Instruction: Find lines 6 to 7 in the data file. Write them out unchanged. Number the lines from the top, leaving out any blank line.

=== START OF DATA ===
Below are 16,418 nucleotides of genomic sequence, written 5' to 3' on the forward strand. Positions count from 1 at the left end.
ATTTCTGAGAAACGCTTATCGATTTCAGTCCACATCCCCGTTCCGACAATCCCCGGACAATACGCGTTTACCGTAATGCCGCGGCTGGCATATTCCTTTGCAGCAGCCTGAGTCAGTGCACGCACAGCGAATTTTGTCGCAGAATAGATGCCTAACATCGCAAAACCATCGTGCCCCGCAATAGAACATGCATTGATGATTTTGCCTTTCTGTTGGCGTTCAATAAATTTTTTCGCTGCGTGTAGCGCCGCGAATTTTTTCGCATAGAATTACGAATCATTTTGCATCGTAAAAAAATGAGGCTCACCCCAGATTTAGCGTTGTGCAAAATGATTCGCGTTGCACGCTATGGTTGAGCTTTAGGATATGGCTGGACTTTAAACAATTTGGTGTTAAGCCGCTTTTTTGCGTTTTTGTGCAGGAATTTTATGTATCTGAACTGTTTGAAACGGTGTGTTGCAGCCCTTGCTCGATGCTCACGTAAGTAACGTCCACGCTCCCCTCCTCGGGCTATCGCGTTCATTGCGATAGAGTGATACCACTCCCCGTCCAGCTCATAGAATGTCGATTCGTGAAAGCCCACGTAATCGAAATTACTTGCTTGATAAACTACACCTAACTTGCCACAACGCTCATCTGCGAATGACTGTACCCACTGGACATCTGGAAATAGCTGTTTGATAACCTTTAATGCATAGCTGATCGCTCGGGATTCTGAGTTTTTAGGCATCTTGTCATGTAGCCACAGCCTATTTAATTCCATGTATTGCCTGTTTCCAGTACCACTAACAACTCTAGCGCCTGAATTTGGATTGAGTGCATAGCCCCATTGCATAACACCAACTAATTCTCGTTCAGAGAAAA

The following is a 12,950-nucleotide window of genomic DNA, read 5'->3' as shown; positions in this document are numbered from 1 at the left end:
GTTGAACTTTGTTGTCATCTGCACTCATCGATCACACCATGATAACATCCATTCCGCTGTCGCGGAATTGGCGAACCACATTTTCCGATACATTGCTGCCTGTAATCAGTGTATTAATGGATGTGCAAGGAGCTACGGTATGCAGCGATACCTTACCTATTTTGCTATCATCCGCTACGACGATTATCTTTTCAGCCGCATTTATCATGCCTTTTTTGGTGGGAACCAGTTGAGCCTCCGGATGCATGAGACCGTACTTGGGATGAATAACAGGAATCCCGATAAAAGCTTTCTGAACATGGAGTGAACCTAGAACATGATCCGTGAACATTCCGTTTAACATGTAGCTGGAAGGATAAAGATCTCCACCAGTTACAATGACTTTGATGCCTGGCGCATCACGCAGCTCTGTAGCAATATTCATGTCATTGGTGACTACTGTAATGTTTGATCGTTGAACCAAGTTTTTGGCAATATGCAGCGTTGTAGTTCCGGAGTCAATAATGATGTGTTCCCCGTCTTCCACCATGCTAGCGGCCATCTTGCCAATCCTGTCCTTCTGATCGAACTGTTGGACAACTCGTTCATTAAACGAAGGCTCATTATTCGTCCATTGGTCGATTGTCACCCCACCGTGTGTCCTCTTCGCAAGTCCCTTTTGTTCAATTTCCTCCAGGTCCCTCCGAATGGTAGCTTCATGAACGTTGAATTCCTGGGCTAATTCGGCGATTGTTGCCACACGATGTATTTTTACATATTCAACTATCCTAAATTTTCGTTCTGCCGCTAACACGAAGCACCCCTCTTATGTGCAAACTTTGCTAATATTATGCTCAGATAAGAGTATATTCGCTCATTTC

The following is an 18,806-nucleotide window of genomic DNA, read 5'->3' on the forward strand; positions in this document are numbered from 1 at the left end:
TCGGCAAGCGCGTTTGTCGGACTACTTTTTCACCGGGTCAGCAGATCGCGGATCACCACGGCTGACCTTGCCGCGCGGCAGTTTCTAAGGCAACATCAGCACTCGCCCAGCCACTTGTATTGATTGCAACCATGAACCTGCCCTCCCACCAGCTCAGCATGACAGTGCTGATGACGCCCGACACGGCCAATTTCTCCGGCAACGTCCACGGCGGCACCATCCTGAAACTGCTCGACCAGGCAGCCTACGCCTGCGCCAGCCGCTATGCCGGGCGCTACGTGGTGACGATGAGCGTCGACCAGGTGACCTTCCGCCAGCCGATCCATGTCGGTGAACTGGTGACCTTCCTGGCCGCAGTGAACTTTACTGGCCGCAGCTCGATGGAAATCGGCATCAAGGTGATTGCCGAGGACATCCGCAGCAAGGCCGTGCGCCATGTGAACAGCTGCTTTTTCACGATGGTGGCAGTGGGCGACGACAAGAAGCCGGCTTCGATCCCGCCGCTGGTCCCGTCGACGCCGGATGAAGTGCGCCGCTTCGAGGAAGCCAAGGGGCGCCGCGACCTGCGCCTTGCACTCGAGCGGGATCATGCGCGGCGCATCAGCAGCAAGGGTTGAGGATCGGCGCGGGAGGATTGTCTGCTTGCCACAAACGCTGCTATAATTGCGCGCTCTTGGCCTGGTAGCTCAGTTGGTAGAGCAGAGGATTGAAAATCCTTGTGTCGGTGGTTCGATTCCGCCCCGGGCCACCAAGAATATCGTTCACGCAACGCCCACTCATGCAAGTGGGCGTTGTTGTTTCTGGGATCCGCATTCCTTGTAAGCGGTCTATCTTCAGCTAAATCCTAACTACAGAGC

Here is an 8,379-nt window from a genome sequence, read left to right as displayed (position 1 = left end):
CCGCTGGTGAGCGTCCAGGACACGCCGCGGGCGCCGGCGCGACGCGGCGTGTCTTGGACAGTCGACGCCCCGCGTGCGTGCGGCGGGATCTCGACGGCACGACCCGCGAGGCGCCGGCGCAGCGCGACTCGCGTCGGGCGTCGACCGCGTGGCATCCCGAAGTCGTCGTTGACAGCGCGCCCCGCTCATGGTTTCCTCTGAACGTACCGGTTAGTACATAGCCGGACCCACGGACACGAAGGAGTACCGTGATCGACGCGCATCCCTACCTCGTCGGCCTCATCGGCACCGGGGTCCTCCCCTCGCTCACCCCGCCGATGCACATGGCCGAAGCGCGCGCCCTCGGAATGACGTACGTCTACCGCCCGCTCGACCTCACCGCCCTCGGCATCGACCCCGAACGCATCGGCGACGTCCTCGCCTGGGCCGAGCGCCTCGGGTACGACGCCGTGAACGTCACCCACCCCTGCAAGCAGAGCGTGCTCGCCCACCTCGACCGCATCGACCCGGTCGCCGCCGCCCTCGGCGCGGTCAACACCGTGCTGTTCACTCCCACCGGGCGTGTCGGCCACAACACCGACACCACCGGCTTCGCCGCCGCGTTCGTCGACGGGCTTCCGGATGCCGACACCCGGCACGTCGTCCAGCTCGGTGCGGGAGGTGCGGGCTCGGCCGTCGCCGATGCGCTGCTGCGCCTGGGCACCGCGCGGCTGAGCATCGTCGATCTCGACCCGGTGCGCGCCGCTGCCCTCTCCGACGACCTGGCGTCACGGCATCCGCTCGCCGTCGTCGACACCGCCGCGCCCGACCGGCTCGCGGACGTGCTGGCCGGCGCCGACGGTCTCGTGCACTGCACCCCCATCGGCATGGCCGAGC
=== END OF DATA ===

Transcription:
TCGGCAAGCGCGTTTGTCGGACTACTTTTTCACCGGGTCAGCAGATCGCGGATCACCACGGCTGACCTTGCCGCGCGGCAGTTTCTAAGGCAACATCAGCACTCGCCCAGCCACTTGTATTGATTGCAACCATGAACCTGCCCTCCCACCAGCTCAGCATGACAGTGCTGATGACGCCCGACACGGCCAATTTCTCCGGCAACGTCCACGGCGGCACCATCCTGAAACTGCTCGACCAGGCAGCCTACGCCTGCGCCAGCCGCTATGCCGGGCGCTACGTGGTGACGATGAGCGTCGACCAGGTGACCTTCCGCCAGCCGATCCATGTCGGTGAACTGGTGACCTTCCTGGCCGCAGTGAACTTTACTGGCCGCAGCTCGATGGAAATCGGCATCAAGGTGATTGCCGAGGACATCCGCAGCAAGGCCGTGCGCCATGTGAACAGCTGCTTTTTCACGATGGTGGCAGTGGGCGACGACAAGAAGCCGGCTTCGATCCCGCCGCTGGTCCCGTCGACGCCGGATGAAGTGCGCCGCTTCGAGGAAGCCAAGGGGCGCCGCGACCTGCGCCTTGCACTCGAGCGGGATCATGCGCGGCGCATCAGCAGCAAGGGTTGAGGATCGGCGCGGGAGGATTGTCTGCTTGCCACAAACGCTGCTATAATTGCGCGCTCTTGGCCTGGTAGCTCAGTTGGTAGAGCAGAGGATTGAAAATCCTTGTGTCGGTGGTTCGATTCCGCCCCGGGCCACCAAGAATATCGTTCACGCAACGCCCACTCATGCAAGTGGGCGTTGTTGTTTCTGGGATCCGCATTCCTTGTAAGCGGTCTATCTTCAGCTAAATCCTAACTACAGAGC

Here is an 8,379-nt window from a genome sequence, read left to right as displayed (position 1 = left end):